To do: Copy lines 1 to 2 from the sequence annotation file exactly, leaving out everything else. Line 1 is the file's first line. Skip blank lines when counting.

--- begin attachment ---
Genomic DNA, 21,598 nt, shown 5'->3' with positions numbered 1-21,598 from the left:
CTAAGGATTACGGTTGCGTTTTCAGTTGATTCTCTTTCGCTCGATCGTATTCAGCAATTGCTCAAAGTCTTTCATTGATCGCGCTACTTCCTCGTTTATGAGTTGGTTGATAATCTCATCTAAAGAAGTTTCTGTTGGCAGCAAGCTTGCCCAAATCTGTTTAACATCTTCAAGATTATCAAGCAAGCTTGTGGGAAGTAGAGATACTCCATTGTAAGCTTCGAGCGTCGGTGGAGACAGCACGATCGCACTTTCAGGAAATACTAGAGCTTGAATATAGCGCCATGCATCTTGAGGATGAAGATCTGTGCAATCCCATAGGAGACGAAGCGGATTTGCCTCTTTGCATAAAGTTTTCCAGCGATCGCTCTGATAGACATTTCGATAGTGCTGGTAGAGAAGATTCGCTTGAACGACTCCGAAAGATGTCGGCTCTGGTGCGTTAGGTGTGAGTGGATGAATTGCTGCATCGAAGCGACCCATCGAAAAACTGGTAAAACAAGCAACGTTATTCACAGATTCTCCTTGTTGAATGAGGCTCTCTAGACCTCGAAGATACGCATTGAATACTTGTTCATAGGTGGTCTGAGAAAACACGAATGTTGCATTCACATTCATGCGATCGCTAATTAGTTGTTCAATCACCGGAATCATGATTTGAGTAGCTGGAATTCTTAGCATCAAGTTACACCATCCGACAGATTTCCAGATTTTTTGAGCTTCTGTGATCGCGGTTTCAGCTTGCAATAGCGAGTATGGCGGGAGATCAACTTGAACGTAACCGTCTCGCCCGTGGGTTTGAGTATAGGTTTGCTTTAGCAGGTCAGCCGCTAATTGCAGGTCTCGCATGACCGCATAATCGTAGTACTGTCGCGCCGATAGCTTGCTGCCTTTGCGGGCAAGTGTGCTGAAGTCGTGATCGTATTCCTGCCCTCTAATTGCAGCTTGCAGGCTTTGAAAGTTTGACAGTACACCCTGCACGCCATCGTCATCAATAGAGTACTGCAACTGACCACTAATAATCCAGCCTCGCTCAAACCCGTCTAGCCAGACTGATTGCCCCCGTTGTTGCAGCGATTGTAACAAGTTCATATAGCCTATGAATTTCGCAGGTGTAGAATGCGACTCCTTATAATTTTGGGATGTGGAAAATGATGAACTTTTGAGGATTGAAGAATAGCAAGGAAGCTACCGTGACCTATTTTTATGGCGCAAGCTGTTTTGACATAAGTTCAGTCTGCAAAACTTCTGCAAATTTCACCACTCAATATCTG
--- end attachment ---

Genomic DNA, 21,598 nt, shown 5'->3' with positions numbered 1-21,598 from the left:
CTAAGGATTACGGTTGCGTTTTCAGTTGATTCTCTTTCGCTCGATCGTATTCAGCAATTGCTCAAAGTCTTTCATTGATCGCGCTACTTCCTCGTTTATGAGTTGGTTGATAATCTCATCTAAAGAAGTTTCTGTTGGCAGCAAGCTTGCCCAAATCTGTTTAACATCTTCAAGATTATCAAGCAAGCTTGTGGGAAGTAGAGATACTCCATTGTAAGCTTCGAGCGTCGGTGGAGACAGCACGATCGCACTTTCAGGAAATACTAGAGCTTGAATATAGCGCCATGCATCTTGAGGATGAAGATCTGTGCAATCCCATAGGAGACGAAGCGGATTTGCCTCTTTGCATAAAGTTTTCCAGCGATCGCTCTGATAGACATTTCGATAGTGCTGGTAGAGAAGATTCGCTTGAACGACTCCGAAAGATGTCGGCTCTGGTGCGTTAGGTGTGAGTGGATGAATTGCTGCATCGAAGCGACCCATCGAAAAACTGGTAAAACAAGCAACGTTATTCACAGATTCTCCTTGTTGAATGAGGCTCTCTAGACCTCGAAGATACGCATTGAATACTTGTTCATAGGTGGTCTGAGAAAACACGAATGTTGCATTCACATTCATGCGATCGCTAATTAGTTGTTCAATCACCGGAATCATGATTTGAGTAGCTGGAATTCTTAGCATCAAGTTACACCATCCGACAGATTTCCAGATTTTTTGAGCTTCTGTGATCGCGGTTTCAGCTTGCAATAGCGAGTATGGCGGGAGATCAACTTGAACGTAACCGTCTCGCCCGTGGGTTTGAGTATAGGTTTGCTTTAGCAGGTCAGCCGCTAATTGCAGGTCTCGCATGACCGCATAATCGTAGTACTGTCGCGCCGATAGCTTGCTGCCTTTGCGGGCAAGTGTGCTGAAGTCGTGATCGTATTCCTGCCCTCTAATTGCAGCTTGCAGGCTTTGAAAGTTTGACAGTACACCCTGCACGCCATCGTCATCAATAGAGTACTGCAACTGACCACTAATAATCCAGCCTCGCTCAAACCCGTCTAGCCAGACTGATTGCCCCCGTTGTTGCAGCGATTGTAACAAGTTCATATAGCCTATGAATTTCGCAGGTGTAGAATGCGACTCCTTATAATTTTGGGATGTGGAAAATGATGAACTTTTGAGGATTGAAGAATAGCAAGGAAGCTACCGTGACCTATTTTTATGGCGCAAGCTGTTTTGACATAAGTTCAGTCTGCAAAACTTCTGCAAATTTCACCACTCAATATCTG